How does Zenolink define the centre of mass?

 

Steb, I think it a point between my fat arse and my fat guts. One point at the top of my beer barrel forming a triangle to my buttocks. The center of that triangle would be approximately the center of mass, near enough for this purpose. Try to get the general idea without splitting hairs. There is a heap to learn here. Rough stuff first - fine detail later. I hope you are doing better.

#10 Zenstb

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Posted 17 September 2011 - 07:39 AM

Hey mate have u loaded the video u put up the other day in the bio/mechanical breakdown thread. That video will give everyone a great understanding of bio mechanics.

Don’t ever do today what u can put off till tomorrow.

I quickly put together a 5 minute video showing data, take a look and you can see what we are dealing with and why golf swing mechanics can’t teach kinetic links. These guys are ok players and had a lot of lessons. This video will help understand we have to create different training prorgams specific for each athlete. Different Biomechanical Breakdowns

#11 Shimonko

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Posted 17 September 2011 - 08:06 AM

The centre of mass is located directly underneath the navel.
That's what I would have presumed, but 10:38 into video confused me where you talk about your hips sliding first, then rotating. The video clearly shows that is true, yet the blue graph shows nearly no linear displacement until about 1 frame before your hips start to rotate?

#12 Shimonko

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Posted 17 September 2011 - 08:13 AM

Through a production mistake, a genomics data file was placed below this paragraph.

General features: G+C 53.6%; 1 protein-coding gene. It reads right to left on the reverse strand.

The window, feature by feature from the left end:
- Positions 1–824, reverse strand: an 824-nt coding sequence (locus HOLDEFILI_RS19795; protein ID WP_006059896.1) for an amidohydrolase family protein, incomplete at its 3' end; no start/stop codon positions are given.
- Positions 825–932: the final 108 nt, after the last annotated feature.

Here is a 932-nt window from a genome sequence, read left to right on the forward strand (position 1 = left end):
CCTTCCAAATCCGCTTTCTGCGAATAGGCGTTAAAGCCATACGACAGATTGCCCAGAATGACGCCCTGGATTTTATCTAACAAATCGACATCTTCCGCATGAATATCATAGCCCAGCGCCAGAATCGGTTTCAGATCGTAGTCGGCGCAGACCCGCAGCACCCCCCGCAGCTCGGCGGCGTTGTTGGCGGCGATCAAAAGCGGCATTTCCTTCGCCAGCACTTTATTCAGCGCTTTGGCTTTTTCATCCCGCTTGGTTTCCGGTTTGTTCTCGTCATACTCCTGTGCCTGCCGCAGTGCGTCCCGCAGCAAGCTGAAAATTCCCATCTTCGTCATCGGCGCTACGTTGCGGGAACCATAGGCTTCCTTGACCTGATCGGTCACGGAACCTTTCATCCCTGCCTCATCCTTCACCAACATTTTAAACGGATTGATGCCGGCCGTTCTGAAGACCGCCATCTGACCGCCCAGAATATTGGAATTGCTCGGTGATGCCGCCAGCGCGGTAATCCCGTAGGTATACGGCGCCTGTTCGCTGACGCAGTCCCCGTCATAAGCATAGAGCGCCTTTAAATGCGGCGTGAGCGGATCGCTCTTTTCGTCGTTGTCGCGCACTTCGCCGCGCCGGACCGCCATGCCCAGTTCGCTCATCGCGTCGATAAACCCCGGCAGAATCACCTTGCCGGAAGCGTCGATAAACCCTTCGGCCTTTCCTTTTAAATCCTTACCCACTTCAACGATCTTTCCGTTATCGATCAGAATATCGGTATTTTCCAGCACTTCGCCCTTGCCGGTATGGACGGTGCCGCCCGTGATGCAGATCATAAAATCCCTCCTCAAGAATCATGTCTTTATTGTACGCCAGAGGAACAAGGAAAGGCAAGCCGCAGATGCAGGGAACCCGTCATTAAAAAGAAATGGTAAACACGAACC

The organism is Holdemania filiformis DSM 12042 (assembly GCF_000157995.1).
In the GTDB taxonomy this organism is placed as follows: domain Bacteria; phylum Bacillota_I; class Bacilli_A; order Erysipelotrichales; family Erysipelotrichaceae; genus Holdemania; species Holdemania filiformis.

I think it a point between my fat arse and my fat guts. One point at the top of my beer barrel forming a triangle to my buttocks. The center of that triangle would be approximately the center of mass, near enough for this purpose.
Try to get the general idea without splitting hairs. There is a heap to learn here. Rough stuff first – fine detail later.

I hope you are doing better.

Heh Paul, chaotic life at the moment so have hardly played at all. I hope you're well and you haven't grown a fat arse and beer gut. Not splitting hairs at all. The blue graph I don't understand why it takes so long to move off zero and it made me wonder if Zenolink was using a truer centre of mass that moves from the centre of the body when the body tilts.

#13 Zenstb

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Posted 17 September 2011 - 09:55 AM

The centre of mass is located directly underneath the navel.

That’s what I would have presumed, but 10:38 into video confused me where you talk about your hips sliding first, then rotating. The video clearly shows that is true, yet the blue graph shows nearly no linear displacement until about 1 frame before your hips start to rotate?

 

Steb, Because my hips are sliding along the target, which the data indicates, the blue line runs along the X coordinates up until frames 8. (a long the zero line) the hips don't rotate until I start Pressing. But because my hips are sliding I can't stop them, they are sliding with acceleration and I have no equal opposite forces to stop my hips continually sliding. The time I press to create the equal opposite reaction it is to late to stop my slide. Because I also press late my hips accelerate late and I'm unable to press enough or fast enough create hip deceleration. As a result of this the hips spin out through impact as well. It's very dangerous when people try to interpret data with out fully understanding our data or our graphs or any formal education or training : )

#14 foster12345

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Posted 17 September 2011 - 05:30 PM

interesting stuff zen

#15 Shimonko

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Posted 17 September 2011 - 06:44 PM

Dangerous? Scientists read what is indicated and ask questions to complete their understanding. That's science. You're wasting too much time going off track and not addressing the question so I'll try multiple choice: 1. Linear displacement in the unified language of science means change of position along a line, as opposed to its rotation about a point. Does Zenolink agree? a) yes b) no 2. If Zenolink agrees, which direction is the blue graph showing the change of position of the navel towards? a) horizontally towards the target, as in hip slide b) horizontally towards the ball c) vertically